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KPFL continues work on building

by Canda HarbaughWestern News
| August 4, 2009 12:00 AM

Though work on the new Kootenai Pets for Life animal shelter in Libby has experienced delays due to funding and volunteer shortages, the organization moved forward Friday in fulfilling its agreement to take over housing, medical needs and adoption of all county animals.

KPFL volunteers had hoped that their new Libby shelter would be ready in time to take in the dogs and cats, but instead the last of the county animals were transported to their Troy shelter Friday, a month later than scheduled. 

The Libby shelter still has much finishing work to be completed inside and out, and the organization decided against moving the operation until the last doggie door is installed. 

“We have made the decision that we want to do this right. It needs to be done when we move in,” said Judy Hyslop, director of the KPFL animal shelter. “We have discussed getting parts of it done and trying to move in, but it’s not a good idea because when we get in here we will be functioning.”

The City of Troy owns the land and building that KPFL currently operates out of, and though KPFL was supposed to be out by April, the city has not rushed the move.

“The animal control officer said, ‘You can stay as long as you want to,’ because once we leave, they will have to do all of the transporting,” said Eileen Carney, KPFL president.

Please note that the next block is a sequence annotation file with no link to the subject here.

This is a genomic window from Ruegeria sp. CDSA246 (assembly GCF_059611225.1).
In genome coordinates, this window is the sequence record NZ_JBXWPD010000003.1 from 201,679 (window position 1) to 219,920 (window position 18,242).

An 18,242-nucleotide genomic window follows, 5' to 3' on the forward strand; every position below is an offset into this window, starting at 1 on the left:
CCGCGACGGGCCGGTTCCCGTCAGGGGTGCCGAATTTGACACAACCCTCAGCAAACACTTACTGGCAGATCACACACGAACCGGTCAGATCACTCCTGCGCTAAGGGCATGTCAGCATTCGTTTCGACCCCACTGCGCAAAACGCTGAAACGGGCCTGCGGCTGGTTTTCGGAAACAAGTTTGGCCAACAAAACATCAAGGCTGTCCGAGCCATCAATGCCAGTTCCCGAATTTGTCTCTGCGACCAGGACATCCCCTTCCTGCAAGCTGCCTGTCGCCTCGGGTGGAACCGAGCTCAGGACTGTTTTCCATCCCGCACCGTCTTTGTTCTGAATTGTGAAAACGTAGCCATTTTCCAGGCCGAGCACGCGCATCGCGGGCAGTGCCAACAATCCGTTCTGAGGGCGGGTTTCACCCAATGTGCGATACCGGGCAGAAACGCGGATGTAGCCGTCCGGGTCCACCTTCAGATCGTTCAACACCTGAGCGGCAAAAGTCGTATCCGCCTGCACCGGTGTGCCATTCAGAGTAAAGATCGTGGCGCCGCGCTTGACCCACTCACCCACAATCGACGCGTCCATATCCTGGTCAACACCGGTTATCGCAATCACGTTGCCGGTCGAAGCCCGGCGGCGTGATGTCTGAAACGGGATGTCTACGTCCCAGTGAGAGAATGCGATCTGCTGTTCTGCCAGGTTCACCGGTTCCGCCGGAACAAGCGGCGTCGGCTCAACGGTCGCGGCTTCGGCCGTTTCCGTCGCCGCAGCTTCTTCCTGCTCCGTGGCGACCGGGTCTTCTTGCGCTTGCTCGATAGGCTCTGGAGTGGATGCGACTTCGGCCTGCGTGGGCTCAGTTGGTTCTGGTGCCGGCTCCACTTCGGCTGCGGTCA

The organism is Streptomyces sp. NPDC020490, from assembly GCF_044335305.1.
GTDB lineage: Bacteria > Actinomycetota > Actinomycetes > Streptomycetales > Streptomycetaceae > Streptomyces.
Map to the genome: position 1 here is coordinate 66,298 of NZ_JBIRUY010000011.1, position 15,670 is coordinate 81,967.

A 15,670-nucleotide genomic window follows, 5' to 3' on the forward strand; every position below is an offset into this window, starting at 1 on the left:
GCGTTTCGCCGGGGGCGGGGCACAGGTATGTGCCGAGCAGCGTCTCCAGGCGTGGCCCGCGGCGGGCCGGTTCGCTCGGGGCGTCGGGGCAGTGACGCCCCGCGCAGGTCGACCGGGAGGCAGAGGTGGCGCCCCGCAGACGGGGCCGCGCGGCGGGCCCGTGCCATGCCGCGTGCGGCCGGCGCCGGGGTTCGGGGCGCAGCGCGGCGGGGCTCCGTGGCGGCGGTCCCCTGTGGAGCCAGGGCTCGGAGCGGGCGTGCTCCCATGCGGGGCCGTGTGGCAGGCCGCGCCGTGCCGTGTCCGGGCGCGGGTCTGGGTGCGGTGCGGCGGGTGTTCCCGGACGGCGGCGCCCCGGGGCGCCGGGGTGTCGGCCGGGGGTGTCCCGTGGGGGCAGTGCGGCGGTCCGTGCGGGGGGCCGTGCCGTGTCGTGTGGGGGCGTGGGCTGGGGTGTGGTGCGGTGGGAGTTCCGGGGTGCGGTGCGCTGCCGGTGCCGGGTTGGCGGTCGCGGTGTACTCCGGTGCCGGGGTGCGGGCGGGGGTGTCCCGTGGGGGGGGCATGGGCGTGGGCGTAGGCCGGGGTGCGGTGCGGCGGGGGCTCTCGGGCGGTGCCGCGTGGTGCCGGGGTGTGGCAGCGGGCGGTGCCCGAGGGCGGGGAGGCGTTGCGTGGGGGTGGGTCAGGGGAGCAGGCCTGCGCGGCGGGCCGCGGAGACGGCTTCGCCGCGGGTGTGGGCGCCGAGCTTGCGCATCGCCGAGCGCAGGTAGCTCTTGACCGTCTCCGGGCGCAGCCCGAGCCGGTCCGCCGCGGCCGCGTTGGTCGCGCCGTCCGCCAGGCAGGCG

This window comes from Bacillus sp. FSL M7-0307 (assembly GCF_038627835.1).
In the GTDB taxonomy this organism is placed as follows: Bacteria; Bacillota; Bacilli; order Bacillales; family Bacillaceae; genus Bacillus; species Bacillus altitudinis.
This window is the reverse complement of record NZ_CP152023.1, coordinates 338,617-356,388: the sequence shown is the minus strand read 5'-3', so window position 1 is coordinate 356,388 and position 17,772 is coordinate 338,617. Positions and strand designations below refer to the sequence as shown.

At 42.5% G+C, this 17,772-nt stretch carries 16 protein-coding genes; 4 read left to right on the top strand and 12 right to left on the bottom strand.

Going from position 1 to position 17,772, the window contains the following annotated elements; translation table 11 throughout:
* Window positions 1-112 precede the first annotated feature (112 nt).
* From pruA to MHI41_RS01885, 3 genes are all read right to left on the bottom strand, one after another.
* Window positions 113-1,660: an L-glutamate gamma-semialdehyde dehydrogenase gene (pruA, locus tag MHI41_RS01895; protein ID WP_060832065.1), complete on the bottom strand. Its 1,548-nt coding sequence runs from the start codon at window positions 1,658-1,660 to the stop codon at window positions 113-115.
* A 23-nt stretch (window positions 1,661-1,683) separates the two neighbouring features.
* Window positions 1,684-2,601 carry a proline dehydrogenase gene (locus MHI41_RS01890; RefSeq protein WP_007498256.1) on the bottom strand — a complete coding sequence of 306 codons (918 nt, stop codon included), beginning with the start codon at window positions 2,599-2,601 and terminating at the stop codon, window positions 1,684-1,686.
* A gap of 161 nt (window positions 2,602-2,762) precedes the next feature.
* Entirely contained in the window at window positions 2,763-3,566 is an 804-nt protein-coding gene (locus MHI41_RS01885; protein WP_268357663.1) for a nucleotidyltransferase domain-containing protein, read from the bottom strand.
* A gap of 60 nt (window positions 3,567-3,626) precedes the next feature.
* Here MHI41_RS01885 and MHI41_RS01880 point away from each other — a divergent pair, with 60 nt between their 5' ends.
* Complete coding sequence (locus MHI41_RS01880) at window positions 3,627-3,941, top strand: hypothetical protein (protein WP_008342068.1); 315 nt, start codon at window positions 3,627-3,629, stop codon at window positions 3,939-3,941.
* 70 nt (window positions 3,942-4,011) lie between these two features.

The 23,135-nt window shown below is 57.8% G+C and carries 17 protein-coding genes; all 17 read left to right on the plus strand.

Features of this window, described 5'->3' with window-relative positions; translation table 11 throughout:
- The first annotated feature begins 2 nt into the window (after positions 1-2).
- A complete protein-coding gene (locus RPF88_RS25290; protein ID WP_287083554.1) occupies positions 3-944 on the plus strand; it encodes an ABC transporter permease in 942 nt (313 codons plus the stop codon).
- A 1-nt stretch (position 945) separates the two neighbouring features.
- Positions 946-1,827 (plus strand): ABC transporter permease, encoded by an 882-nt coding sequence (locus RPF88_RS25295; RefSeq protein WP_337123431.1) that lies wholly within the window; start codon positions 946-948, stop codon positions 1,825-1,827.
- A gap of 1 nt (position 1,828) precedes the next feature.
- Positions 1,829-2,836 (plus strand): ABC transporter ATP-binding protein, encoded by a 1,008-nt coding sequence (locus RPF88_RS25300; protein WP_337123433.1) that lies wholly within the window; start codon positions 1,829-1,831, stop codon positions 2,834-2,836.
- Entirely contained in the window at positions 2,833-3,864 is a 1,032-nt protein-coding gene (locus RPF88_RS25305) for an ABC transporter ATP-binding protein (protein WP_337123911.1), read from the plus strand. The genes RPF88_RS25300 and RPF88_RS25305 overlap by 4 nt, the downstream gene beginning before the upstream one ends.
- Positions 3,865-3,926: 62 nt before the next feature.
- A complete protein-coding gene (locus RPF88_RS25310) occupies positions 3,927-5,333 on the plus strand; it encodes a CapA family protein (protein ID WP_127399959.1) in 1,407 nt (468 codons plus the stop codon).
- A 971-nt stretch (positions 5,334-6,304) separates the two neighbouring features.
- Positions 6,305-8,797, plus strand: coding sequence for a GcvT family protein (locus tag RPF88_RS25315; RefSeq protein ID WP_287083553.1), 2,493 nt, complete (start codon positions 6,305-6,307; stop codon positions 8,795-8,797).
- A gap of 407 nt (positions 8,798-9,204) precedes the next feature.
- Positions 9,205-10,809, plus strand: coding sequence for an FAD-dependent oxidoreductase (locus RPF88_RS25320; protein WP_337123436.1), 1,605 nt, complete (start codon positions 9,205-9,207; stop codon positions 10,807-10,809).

There is no formal plan yet for how stray animals in Troy will be dealt with, though Carney expects that Animal Control will bring dogs and cats to the Libby shelter when it is up and running.

The new shelter has already benefited from thousands of dollars in donations and thousands of volunteer hours, but many more are needed.

“It’s just putting the things in place,” Hyslop said. “Everything takes more (time and money) than we thought.”

This week a contractor is installing the flooring and the county is spreading six dump trucks full of gravel over the parking area.

The Libby shelter still needs volunteers to perform work such as installing baseboards and trim, sinks, cabinets and flooring. The gutters have also yet to be installed, and landscaping is on KPFL’s to-do list. Money is needed to fund contractors for projects such as installing fencing and putting up siding.

Though volunteers are hesitant to estimate a move date, Hyslop has one major goal in mind.

“We do not intend to be driving to Troy this winter,” she said.  

In addition, the KPFL shelter is nearly at capacity since emptying out the county shelter, and is in need of loving families to adopt a pet or provide foster care.

“We want people to know we have little kittens and they are darling,” Hyslop said.

Carney added that the dog kennels are full and KPFL had received a call about collecting two more.

To volunteer or donate, contact Deena Roe at 293-1412.